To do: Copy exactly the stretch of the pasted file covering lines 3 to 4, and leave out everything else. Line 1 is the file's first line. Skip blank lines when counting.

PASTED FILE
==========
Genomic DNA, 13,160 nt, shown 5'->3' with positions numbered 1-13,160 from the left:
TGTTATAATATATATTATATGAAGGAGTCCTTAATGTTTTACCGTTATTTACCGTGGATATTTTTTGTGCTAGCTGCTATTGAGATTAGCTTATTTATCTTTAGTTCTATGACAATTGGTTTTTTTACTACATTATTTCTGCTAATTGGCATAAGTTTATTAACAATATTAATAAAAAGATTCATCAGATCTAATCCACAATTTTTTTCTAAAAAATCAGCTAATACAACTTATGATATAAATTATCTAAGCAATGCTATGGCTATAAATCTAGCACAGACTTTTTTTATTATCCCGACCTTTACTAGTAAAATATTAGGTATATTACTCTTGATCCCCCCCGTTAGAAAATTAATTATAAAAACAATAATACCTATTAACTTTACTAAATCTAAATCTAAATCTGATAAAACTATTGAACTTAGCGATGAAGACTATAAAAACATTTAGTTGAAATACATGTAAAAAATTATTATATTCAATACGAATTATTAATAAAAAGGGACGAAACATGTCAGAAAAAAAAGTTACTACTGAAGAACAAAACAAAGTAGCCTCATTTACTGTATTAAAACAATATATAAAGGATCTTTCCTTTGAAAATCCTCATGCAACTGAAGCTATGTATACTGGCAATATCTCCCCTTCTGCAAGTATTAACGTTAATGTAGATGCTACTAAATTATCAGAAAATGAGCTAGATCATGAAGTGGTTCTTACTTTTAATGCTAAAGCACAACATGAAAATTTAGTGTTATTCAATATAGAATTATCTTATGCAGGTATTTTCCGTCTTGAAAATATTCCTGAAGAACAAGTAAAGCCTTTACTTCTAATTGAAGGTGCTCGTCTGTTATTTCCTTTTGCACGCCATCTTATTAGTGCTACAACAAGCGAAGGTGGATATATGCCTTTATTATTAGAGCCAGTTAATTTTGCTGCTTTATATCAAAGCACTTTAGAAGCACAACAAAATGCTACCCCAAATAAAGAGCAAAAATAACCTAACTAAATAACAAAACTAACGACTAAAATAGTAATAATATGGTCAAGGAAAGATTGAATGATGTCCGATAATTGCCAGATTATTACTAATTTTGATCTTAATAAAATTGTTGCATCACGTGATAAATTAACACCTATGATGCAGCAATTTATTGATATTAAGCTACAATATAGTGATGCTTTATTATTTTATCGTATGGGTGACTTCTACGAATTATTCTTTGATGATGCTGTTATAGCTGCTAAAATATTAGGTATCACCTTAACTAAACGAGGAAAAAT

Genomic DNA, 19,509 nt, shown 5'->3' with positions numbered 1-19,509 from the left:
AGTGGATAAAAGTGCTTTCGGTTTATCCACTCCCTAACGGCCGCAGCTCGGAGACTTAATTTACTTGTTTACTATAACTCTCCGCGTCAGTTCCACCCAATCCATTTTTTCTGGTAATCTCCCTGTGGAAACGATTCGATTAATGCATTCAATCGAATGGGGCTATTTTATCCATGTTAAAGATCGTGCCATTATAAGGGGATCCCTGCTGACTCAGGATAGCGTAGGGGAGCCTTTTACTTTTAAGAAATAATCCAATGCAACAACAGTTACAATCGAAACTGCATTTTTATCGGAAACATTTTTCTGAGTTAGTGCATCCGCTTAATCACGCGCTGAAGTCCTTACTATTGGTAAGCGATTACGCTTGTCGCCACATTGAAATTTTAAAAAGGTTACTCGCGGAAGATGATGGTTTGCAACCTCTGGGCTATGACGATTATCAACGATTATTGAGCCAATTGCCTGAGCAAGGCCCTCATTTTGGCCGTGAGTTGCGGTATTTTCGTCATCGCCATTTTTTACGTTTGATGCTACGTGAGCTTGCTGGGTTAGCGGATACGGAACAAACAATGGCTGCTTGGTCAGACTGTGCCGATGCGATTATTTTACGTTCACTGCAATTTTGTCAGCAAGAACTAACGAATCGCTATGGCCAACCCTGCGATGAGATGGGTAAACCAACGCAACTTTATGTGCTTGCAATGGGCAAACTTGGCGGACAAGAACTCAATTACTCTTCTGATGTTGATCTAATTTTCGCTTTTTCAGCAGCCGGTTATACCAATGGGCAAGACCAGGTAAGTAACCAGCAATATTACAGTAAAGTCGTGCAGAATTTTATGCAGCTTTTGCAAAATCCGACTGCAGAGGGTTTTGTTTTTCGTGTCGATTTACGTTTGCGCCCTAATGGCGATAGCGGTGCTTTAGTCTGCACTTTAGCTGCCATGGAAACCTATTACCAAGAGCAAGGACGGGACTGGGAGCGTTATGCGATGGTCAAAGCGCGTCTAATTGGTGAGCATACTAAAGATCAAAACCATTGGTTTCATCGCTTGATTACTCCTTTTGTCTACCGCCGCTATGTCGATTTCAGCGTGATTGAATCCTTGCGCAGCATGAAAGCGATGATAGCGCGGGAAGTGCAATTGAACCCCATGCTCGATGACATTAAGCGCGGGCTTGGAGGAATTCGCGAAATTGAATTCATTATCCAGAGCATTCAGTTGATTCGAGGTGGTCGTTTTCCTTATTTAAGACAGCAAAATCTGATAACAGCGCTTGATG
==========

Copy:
Genomic DNA, 19,509 nt, shown 5'->3' with positions numbered 1-19,509 from the left:
AGTGGATAAAAGTGCTTTCGGTTTATCCACTCCCTAACGGCCGCAGCTCGGAGACTTAATTTACTTGTTTACTATAACTCTCCGCGTCAGTTCCACCCAATCCATTTTTTCTGGTAATCTCCCTGTGGAAACGATTCGATTAATGCATTCAATCGAATGGGGCTATTTTATCCATGTTAAAGATCGTGCCATTATAAGGGGATCCCTGCTGACTCAGGATAGCGTAGGGGAGCCTTTTACTTTTAAGAAATAATCCAATGCAACAACAGTTACAATCGAAACTGCATTTTTATCGGAAACATTTTTCTGAGTTAGTGCATCCGCTTAATCACGCGCTGAAGTCCTTACTATTGGTAAGCGATTACGCTTGTCGCCACATTGAAATTTTAAAAAGGTTACTCGCGGAAGATGATGGTTTGCAACCTCTGGGCTATGACGATTATCAACGATTATTGAGCCAATTGCCTGAGCAAGGCCCTCATTTTGGCCGTGAGTTGCGGTATTTTCGTCATCGCCATTTTTTACGTTTGATGCTACGTGAGCTTGCTGGGTTAGCGGATACGGAACAAACAATGGCTGCTTGGTCAGACTGTGCCGATGCGATTATTTTACGTTCACTGCAATTTTGTCAGCAAGAACTAACGAATCGCTATGGCCAACCCTGCGATGAGATGGGTAAACCAACGCAACTTTATGTGCTTGCAATGGGCAAACTTGGCGGACAAGAACTCAATTACTCTTCTGATGTTGATCTAATTTTCGCTTTTTCAGCAGCCGGTTATACCAATGGGCAAGACCAGGTAAGTAACCAGCAATATTACAGTAAAGTCGTGCAGAATTTTATGCAGCTTTTGCAAAATCCGACTGCAGAGGGTTTTGTTTTTCGTGTCGATTTACGTTTGCGCCCTAATGGCGATAGCGGTGCTTTAGTCTGCACTTTAGCTGCCATGGAAACCTATTACCAAGAGCAAGGACGGGACTGGGAGCGTTATGCGATGGTCAAAGCGCGTCTAATTGGTGAGCATACTAAAGATCAAAACCATTGGTTTCATCGCTTGATTACTCCTTTTGTCTACCGCCGCTATGTCGATTTCAGCGTGATTGAATCCTTGCGCAGCATGAAAGCGATGATAGCGCGGGAAGTGCAATTGAACCCCATGCTCGATGACATTAAGCGCGGGCTTGGAGGAATTCGCGAAATTGAATTCATTATCCAGAGCATTCAGTTGATTCGAGGTGGTCGTTTTCCTTATTTAAGACAGCAAAATCTGATAACAGCGCTTGATG